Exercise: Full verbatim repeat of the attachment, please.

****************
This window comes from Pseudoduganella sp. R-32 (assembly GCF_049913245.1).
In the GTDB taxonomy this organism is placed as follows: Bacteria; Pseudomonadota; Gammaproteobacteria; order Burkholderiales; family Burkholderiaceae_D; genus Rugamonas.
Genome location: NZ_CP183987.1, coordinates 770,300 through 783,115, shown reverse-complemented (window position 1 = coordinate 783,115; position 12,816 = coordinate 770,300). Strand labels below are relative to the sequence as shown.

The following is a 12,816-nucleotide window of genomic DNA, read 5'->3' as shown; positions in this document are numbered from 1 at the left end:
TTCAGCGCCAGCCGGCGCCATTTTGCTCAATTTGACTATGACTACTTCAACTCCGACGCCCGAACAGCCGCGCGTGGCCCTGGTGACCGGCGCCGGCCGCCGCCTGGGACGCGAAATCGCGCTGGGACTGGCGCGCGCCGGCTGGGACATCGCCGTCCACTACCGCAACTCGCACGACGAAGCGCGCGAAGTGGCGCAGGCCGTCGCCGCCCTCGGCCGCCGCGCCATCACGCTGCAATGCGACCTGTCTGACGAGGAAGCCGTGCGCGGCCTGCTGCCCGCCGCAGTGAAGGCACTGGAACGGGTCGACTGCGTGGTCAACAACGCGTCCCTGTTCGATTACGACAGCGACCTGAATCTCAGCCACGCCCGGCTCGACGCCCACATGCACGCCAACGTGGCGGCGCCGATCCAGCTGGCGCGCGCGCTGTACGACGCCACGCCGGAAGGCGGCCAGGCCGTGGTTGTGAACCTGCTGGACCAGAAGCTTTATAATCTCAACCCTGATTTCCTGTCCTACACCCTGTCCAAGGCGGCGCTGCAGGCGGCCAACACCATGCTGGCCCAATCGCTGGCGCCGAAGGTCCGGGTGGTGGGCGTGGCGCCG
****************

This window comes from Pseudoduganella sp. R-32 (assembly GCF_049913245.1).
In the GTDB taxonomy this organism is placed as follows: Bacteria; Pseudomonadota; Gammaproteobacteria; order Burkholderiales; family Burkholderiaceae_D; genus Rugamonas.
Genome location: NZ_CP183987.1, coordinates 770,300 through 783,115, shown reverse-complemented (window position 1 = coordinate 783,115; position 12,816 = coordinate 770,300). Strand labels below are relative to the sequence as shown.

The following is a 12,816-nucleotide window of genomic DNA, read 5'->3' as shown; positions in this document are numbered from 1 at the left end:
TTCAGCGCCAGCCGGCGCCATTTTGCTCAATTTGACTATGACTACTTCAACTCCGACGCCCGAACAGCCGCGCGTGGCCCTGGTGACCGGCGCCGGCCGCCGCCTGGGACGCGAAATCGCGCTGGGACTGGCGCGCGCCGGCTGGGACATCGCCGTCCACTACCGCAACTCGCACGACGAAGCGCGCGAAGTGGCGCAGGCCGTCGCCGCCCTCGGCCGCCGCGCCATCACGCTGCAATGCGACCTGTCTGACGAGGAAGCCGTGCGCGGCCTGCTGCCCGCCGCAGTGAAGGCACTGGAACGGGTCGACTGCGTGGTCAACAACGCGTCCCTGTTCGATTACGACAGCGACCTGAATCTCAGCCACGCCCGGCTCGACGCCCACATGCACGCCAACGTGGCGGCGCCGATCCAGCTGGCGCGCGCGCTGTACGACGCCACGCCGGAAGGCGGCCAGGCCGTGGTTGTGAACCTGCTGGACCAGAAGCTTTATAATCTCAACCCTGATTTCCTGTCCTACACCCTGTCCAAGGCGGCGCTGCAGGCGGCCAACACCATGCTGGCCCAATCGCTGGCGCCGAAGGTCCGGGTGGTGGGCGTGGCGCCG